The Case Against a New Concert of Powers

Demographic, Wild Cards

The Case Against a New Concert of Powers

Global politics today is a mess, and it can be tempting to turn to history for clues about how to clean it up, as Richard Haass and Charles Kupchan did recently in “The New Concert of Powers” (March 23). But one must be careful to learn the right lessons. Haass and Kupchan argue that the nineteenth-century Concert of Europe provides a model for managing great-power relations, avoiding major wars, and balancing an imbalanced world. These are worthy goals, but the Concert of Europe failed to achieve them—and so would any new organization inspired by it.

In 1815, Austria, France, Prussia, Russia, and the United Kingdom founded the concert to maintain their power and stabilize a continent roiled by wars and revolutionary uprisings. The concert is sometimes depicted as producing a golden age of diplomacy: a time when diplomats and statesmen fostered mutual respect, maintained a balance of power, avoided one another’s spheres of influence, and eschewed war in favor of joint sorties to the opera and late-night discussions over whiskey and cigars.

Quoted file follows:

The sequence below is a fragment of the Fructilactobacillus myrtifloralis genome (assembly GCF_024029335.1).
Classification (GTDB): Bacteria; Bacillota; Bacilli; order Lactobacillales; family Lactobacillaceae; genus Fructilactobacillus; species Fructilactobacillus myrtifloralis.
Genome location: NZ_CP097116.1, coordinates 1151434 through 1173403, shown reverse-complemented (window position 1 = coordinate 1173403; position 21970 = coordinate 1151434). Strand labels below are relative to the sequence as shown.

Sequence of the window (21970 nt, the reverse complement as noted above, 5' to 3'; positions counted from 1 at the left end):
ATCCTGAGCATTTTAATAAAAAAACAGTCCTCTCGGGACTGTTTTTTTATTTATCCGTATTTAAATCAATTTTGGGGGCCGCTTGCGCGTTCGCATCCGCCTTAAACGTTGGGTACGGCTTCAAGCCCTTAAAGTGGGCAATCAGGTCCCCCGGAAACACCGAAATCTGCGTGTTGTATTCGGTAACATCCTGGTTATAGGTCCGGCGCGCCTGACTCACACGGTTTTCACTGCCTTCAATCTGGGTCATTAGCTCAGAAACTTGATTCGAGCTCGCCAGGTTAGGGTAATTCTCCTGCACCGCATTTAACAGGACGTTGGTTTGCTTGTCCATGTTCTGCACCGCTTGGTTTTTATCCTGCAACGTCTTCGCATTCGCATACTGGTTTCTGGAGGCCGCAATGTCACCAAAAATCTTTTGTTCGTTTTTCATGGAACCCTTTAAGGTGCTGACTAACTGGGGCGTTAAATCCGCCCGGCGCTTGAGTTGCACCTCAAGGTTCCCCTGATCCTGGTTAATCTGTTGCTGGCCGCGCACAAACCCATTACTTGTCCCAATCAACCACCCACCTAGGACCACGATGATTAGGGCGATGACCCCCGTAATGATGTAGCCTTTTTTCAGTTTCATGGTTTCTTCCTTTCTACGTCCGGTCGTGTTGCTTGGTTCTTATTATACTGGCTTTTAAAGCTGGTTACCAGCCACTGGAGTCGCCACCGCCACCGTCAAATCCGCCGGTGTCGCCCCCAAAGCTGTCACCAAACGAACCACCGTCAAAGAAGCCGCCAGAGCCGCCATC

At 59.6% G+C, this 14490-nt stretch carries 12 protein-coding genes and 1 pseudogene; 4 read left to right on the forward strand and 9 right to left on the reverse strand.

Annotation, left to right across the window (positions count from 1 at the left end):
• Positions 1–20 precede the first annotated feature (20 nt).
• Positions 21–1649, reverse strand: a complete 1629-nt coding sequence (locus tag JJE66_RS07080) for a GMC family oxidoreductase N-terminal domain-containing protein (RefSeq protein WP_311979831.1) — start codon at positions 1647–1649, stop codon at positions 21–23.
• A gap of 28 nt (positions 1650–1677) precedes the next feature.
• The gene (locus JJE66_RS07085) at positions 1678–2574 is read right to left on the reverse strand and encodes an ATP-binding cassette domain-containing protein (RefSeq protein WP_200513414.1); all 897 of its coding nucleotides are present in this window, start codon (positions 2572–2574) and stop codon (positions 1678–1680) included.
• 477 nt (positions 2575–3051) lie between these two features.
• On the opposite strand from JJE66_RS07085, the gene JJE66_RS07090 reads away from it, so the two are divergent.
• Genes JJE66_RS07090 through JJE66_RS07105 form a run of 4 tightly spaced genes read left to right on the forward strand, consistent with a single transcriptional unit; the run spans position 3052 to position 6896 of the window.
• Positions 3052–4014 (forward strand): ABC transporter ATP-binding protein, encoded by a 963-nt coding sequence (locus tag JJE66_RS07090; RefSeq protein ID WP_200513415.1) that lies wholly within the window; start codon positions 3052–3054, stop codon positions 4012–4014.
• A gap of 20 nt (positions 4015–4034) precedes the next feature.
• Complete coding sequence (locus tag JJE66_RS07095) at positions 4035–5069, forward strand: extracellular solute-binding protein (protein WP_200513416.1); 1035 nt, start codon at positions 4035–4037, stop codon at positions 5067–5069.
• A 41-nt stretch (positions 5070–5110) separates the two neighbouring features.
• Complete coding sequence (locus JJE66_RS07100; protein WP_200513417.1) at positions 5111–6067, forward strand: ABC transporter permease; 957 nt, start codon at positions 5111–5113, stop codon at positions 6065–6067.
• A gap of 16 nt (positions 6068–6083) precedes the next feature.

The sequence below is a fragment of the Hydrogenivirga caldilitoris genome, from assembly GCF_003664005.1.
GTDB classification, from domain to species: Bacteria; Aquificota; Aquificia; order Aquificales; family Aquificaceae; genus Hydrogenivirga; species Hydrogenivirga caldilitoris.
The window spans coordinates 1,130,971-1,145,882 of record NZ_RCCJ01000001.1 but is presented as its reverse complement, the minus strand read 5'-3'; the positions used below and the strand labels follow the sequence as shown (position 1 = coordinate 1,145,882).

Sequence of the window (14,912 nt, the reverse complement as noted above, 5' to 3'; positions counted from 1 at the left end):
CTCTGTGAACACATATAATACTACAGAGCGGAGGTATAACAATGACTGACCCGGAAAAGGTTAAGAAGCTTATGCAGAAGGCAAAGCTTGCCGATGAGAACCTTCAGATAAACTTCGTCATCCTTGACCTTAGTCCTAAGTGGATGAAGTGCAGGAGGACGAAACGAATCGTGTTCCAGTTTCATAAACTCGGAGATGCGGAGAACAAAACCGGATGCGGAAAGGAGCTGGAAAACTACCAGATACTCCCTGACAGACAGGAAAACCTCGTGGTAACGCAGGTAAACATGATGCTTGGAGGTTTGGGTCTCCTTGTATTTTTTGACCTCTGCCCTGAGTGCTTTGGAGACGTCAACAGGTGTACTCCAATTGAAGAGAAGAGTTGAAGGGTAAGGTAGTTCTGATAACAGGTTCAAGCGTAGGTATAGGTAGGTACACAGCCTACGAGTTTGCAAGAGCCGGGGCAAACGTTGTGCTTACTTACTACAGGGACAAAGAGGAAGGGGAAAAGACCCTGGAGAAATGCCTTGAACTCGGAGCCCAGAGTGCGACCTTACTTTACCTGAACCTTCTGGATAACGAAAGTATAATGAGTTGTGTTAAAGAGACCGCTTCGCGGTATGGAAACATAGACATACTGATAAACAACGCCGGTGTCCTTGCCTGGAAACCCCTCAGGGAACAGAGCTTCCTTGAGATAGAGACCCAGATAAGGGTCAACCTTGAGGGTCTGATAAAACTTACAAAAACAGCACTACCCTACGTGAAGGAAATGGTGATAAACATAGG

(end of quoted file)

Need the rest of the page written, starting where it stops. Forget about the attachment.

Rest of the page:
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Strong diplomacy, strong status: Turkey in the region

Demographic, Diplomacy, Wild Cards

Strong diplomacy, strong status: Turkey in the region

After the end of the Cold War, the United States declared itself the sheriff of global politics. The new world order of American neo-cons amounted to the sole hegemony of the U.S. around the world.

Devastating the established international order, this unipolar international system nullified the status of international law and organizations, particularly the United Nations.

During the first two decades of the post-Cold War period, the U.S.’s unlawful occupation of Afghanistan and Iraq concluded, providing lasting political instability in the Middle East. However, the eruption of the Syrian civil war soon proved that the unipolar international order was simply not working. Losing their role as a playmaker, the U.S. administration injected itself into the Syrian crisis as one of the parties of the regional conflict by using two terrorist organizations, Daesh and the PKK, as proxies